SPS staff members then take on various insurance issues, working to process prior approvals, get doctors the information they need, and ensure that patients are eligible to receive treatment. UIC also leverages its integrated model to help overcome insurance companies’ frequent preference for outside specialty pharmacies, Durley said. Embedded clinical pharmacists work with SPS staff to capture as many specialty pharmacy prescriptions as possible, so UIC can offer patients better service by providing in-house, integrated knowledge.

“As an academic medical center, we have access to the patient’s electronic health record. We have direct access to the patient and the provider,” Durley said. “So, we’re very well suited to provide a higher level of care.”


UIC’s program brings a number of other advantages. To better compete with larger specialty pharmacies that are aligned with insurance providers, SPS proactively sought two significant accreditations: from the Utilization Review Accreditation Commission (URAC), starting in 2015, and the Accreditation Commission for Health Care (ACHC), starting in 2016, with recent reaccreditation from both organizations. SPS was one of the first health-system specialty pharmacies in the country to earn such dual accreditation.

“We proactively sought accreditation and made sure that we were . . . qualified and able to provide those services . . . [securing] the same accreditation that the larger specialty services pharmacies have,” Durley said.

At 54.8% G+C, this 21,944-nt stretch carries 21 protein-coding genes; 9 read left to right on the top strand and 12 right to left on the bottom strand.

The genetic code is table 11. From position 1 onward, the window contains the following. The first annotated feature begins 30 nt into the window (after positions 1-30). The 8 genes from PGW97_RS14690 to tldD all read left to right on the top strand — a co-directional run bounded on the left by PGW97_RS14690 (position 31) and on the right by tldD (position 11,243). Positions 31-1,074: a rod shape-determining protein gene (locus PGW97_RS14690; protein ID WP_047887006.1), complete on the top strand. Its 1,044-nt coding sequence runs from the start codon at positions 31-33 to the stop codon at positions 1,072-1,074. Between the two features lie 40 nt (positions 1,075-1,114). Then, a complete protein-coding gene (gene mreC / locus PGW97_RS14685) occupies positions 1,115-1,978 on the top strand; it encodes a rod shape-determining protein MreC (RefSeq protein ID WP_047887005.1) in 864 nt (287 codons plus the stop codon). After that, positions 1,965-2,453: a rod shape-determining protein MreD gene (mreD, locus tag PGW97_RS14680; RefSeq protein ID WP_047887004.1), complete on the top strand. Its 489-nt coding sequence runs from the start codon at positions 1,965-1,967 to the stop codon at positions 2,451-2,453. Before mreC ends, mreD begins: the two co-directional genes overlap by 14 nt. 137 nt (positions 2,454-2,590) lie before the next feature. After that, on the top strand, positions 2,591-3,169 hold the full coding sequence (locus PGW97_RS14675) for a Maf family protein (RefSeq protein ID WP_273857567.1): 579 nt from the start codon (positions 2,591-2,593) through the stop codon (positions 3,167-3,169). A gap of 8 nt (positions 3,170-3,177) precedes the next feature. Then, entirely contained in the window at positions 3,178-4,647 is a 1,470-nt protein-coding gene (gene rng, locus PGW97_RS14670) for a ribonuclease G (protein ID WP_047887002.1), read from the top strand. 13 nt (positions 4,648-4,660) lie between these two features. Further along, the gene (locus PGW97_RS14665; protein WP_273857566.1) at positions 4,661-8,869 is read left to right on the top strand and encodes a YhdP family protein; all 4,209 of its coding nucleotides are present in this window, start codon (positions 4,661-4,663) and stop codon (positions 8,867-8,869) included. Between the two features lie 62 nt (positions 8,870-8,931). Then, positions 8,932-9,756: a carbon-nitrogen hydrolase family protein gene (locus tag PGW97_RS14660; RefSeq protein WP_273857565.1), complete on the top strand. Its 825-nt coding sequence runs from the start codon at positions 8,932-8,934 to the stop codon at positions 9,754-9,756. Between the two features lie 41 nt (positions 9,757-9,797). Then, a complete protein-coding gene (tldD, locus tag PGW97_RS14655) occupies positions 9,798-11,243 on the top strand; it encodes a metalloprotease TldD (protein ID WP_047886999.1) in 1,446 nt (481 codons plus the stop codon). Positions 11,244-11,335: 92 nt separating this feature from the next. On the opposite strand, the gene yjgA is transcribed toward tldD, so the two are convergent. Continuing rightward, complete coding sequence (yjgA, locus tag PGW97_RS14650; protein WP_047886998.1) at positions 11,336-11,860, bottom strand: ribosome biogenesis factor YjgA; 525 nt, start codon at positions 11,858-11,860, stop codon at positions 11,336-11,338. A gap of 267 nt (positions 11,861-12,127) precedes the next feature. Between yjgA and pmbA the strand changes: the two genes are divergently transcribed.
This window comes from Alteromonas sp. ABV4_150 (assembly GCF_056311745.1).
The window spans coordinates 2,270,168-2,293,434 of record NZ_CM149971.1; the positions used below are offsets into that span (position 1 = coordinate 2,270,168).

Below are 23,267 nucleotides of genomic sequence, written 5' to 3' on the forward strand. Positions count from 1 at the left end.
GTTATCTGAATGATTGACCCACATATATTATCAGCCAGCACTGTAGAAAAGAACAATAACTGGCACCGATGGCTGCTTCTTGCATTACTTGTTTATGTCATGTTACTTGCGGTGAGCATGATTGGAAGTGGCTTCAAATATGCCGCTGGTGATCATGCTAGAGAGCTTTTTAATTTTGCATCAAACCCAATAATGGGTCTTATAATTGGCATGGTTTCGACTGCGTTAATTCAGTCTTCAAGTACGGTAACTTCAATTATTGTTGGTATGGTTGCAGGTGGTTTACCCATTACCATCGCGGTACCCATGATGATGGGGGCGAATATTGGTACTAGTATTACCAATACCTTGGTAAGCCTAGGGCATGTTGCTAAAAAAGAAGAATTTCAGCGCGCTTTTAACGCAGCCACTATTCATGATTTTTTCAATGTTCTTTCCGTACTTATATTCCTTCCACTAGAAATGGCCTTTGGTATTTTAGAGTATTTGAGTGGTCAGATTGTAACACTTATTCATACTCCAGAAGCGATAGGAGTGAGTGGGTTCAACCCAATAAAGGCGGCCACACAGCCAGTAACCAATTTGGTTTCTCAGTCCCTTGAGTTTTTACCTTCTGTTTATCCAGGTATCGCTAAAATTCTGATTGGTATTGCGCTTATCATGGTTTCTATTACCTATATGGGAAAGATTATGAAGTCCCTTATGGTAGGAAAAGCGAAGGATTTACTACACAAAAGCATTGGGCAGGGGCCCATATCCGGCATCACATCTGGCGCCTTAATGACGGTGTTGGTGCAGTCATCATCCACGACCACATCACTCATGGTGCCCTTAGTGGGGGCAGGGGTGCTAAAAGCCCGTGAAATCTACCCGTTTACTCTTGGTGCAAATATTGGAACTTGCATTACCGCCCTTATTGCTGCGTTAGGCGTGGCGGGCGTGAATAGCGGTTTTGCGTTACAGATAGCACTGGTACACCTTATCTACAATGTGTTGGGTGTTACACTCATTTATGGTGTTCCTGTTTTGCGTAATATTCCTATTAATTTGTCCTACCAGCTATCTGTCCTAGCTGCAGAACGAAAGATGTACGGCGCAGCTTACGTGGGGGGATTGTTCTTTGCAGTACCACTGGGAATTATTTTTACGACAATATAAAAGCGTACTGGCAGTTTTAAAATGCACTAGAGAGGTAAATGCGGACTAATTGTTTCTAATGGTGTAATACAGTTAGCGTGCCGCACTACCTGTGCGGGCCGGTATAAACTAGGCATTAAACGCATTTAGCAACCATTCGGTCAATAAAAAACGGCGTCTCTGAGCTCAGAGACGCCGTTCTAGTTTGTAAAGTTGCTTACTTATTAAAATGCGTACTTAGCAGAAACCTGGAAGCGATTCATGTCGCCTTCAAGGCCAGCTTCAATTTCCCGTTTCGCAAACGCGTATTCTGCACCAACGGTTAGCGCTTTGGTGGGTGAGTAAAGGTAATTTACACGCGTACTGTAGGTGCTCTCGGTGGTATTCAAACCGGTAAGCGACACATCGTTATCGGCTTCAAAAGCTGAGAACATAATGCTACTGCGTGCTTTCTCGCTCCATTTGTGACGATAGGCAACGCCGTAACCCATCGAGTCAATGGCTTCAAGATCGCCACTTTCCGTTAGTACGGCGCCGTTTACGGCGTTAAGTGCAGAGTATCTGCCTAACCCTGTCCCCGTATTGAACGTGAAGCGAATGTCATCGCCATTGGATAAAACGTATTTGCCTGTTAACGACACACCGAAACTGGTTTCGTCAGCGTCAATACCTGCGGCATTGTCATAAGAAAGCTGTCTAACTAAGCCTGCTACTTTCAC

UIC’s SPS program also enables UI Health’s participation as a covered entity in the 340B Drug Pricing Program, with the UIC pharmacies serving as contract pharmacies for the hospital. A portion of the 340B savings is used to support clinical pharmacy services in many outpatient clinics at UI Health, Durley said. “Pharmacists in these areas provide services that increase medication adherence and result in improved clinical outcomes for our patients,” she said.

In addition to pioneering an integrated specialty pharmacy system, SPS created a unique workflow-management software application to pair with it, developed by former SPS student and information systems pharmacist Dr. Sherif Abdou.

Under Stubbings’s leadership, SPS also excelled in specialty pharmacy publication and research, Durley said, with “over 100 publications and presentations at national pharmacy and specialty pharmacy journals and meetings.” That includes a study last year in the ASHP’s journal on prescription drug spending, on which Schumock, Stubbings, and her successor, Rim, collaborated.

SPS’s commitment to communication extends to student education, as well. The department hires pharmacy students, hosts academic and experiential rotations, and provides independent study and research opportunities.

That makes a big difference both for pharmacy students and the future of the field as a whole, Schumock said, again crediting Stubbings. “Her development of students and mentorship of new or junior faculty and pharmacists has created a pipeline of well-trained folks to follow in her footsteps—whether at UIC or across the country,” he said. “Her influence and legacy are immeasurable.”


SPS at UIC has an expansive future. Not only has Stubbings’s successor, Rim, collaborated on research with UIC, but he’s also stepping into her national leadership position at ASHP. Rim, who served as manager of the pharmacy ambulatory clinical care center at the University of Utah, shared his expertise with UIC last year, at Stubbings’s invitation.

“The people working at UIC, I was always impressed. . . . They really care about their patients,” Rim said. “That’s what made me decide to move to Chicago.”

And Rim will lead UIC’s SPS program into a promising future for the field as a whole, Schumock said.

“These drugs . . . represent the fastest-growing medication category,” he said. “The fact that we have an established and highly successful specialty pharmacy positions us well to take advantage of these market trends.”